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Exhibition on history of ROC military police kicks off

2018/01/16 12:36:09

Taipei, Jan. 16 (CNA) An exhibition on the history of the Republic of China's military police, which showcases the 86-year-old military branch's legacy, opened in Taipei on Tuesday.

At a ceremony celebrating the opening of the show titled "Fidelity of Military Police," Military Police Command chief Hsu Chang (許昌) highlighted the history of the ROC military police, which was established in 1932 by former President Chiang Kai-shek (蔣介石).

"Military police have played important roles in ROC history since then, and it was due to our predecessors' sacrifices that we are able to have such a solid foundation today," he said.

Military police are currently responsible for keeping the president safe with its Military Police 202nd Command near the Presidential Office as well as carrying out counter-terrorism operations.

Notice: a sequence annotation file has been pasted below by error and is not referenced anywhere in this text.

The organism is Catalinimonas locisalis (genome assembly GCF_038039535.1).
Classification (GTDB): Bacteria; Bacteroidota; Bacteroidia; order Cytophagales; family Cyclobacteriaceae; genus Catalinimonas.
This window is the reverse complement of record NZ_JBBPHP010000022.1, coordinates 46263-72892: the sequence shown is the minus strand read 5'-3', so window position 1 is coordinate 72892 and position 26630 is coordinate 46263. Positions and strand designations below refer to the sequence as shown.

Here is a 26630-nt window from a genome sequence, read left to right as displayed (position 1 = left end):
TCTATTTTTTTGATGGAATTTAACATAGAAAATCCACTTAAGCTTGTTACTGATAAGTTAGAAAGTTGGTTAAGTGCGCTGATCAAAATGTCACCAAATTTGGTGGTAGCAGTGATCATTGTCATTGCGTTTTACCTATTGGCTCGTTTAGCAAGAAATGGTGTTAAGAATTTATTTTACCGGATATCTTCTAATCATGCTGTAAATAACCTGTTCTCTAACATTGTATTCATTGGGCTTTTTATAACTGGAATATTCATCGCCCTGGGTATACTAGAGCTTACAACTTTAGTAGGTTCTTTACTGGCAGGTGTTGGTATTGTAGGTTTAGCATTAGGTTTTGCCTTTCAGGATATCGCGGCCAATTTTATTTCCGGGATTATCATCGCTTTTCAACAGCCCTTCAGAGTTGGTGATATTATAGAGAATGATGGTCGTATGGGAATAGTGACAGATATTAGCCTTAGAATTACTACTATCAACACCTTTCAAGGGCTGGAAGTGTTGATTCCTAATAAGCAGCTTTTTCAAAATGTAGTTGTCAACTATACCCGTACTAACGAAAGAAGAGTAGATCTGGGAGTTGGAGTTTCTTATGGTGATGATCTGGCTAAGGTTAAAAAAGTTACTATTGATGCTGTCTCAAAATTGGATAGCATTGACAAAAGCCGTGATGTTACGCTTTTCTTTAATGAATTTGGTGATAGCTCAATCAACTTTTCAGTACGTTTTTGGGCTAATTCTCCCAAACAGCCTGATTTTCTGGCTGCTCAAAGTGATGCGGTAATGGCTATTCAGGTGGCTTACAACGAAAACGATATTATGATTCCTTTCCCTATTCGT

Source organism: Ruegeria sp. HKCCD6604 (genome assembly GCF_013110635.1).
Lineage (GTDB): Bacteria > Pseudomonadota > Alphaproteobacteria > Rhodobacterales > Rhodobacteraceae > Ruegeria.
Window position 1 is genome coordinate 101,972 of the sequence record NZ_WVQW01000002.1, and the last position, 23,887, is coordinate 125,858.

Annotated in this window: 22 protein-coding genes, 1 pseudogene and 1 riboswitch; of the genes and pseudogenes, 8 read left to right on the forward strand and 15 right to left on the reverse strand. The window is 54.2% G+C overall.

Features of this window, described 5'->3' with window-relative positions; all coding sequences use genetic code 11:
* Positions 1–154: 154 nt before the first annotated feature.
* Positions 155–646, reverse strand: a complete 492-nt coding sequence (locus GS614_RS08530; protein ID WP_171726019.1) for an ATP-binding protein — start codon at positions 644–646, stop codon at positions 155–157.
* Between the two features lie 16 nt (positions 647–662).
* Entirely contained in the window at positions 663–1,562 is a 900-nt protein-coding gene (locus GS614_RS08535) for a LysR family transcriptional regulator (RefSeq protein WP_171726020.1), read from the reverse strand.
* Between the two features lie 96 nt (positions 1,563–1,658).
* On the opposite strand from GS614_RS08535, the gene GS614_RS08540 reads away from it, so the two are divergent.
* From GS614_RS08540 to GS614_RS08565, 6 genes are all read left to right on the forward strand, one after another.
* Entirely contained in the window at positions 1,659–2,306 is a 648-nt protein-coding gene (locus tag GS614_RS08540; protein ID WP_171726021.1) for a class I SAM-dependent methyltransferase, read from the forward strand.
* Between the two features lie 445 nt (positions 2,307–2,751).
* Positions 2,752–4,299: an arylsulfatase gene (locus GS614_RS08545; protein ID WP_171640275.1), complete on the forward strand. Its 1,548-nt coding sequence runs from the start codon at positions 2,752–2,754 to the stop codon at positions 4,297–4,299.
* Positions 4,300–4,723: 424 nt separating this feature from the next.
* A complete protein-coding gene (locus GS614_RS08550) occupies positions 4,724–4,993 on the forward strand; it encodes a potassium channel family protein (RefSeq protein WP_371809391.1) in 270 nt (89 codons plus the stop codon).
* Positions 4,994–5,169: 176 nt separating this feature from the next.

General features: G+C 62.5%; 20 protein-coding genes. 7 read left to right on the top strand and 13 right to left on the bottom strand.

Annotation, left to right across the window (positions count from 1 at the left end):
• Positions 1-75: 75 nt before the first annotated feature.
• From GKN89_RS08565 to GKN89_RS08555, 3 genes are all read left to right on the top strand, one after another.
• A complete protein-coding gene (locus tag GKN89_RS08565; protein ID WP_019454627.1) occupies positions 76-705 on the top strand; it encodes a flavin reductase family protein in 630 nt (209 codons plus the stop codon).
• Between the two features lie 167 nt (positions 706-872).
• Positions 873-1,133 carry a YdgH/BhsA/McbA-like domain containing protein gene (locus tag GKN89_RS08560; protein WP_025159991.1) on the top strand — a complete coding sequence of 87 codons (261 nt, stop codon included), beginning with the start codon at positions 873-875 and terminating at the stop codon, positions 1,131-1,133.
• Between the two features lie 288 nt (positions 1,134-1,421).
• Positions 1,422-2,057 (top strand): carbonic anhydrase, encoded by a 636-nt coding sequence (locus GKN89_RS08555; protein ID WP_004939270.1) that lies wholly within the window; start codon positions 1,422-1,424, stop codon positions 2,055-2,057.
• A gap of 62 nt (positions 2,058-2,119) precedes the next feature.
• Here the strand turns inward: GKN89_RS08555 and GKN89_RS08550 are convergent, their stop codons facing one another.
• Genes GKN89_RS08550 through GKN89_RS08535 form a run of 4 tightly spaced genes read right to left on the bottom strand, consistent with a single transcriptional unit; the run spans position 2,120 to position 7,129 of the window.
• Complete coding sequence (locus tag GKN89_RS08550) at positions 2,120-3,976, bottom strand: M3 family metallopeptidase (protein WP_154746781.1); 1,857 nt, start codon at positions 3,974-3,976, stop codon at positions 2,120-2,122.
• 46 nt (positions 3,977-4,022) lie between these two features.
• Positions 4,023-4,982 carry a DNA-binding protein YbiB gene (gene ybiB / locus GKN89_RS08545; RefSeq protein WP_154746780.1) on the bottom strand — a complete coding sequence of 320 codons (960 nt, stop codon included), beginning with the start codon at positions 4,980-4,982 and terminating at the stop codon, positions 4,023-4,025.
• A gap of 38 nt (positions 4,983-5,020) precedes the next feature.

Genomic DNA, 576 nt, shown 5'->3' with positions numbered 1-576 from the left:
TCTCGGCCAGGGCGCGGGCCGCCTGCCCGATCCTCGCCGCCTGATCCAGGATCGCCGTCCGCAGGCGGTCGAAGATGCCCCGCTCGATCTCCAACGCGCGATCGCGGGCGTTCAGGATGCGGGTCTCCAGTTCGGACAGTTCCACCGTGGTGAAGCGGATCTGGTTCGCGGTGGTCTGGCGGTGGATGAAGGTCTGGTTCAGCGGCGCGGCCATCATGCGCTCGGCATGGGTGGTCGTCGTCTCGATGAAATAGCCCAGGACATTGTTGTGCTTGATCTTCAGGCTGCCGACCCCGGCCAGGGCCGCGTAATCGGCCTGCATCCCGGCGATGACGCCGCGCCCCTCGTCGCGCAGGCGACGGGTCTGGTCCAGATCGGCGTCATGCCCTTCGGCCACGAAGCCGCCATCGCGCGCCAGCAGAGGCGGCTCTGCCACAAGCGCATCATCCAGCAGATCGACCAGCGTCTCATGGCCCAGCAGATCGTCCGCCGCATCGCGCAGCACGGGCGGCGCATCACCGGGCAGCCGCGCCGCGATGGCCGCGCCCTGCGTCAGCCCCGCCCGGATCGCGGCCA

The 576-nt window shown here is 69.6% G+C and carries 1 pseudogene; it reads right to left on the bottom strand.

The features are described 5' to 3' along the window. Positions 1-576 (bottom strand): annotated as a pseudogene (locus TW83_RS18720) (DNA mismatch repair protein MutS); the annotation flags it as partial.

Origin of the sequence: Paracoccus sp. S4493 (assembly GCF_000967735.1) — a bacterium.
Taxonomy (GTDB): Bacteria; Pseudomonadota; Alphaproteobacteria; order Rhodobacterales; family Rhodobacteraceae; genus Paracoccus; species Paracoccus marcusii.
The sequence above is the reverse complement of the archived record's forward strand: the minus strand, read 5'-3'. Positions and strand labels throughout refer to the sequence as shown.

The Military Police Command also has a Forensic Science Center and a military working dog wing, both of which are unique in the ROC's Armed Forces, according to the unit. The Republic of China is Taiwan's official name.

The exhibition, which runs until June 15, is the first to be held at the Armed Forces Museum near Ximending since it was closed after one of its exhibits, a Japanese sword, was stolen by an intruder in August 2017.

The sword was used by 51-year-old Lu Chun-yi (呂軍億) to attack a military police officer standing guard outside the Presidential Office on Aug. 18, 2017.

During the attack, Lu was overpowered by other guards before he could reach the Presidential Office building. Police later found a People's Republic of China flag in his bag.

Lu had previously told prosecutors his main intention was to kill President Tsai Ing-wen (蔡英文) and "was prepared to attack anyone else if they tried to get in my way."

The prosecution is seeking a seven-year jail term for Lu, according to an indictment issued by the Taipei District Prosecutors Office in October 2017.

Military spokesman Chen Chung-chi (陳中吉) said Tuesday that the military has beefed up the museum's security since the incident.

The Japanese sword is still being kept by Taipei prosecutors as evidence, but when it is returned to the museum, it will not immediately go on display, Chen said.

(By Joseph Yeh)
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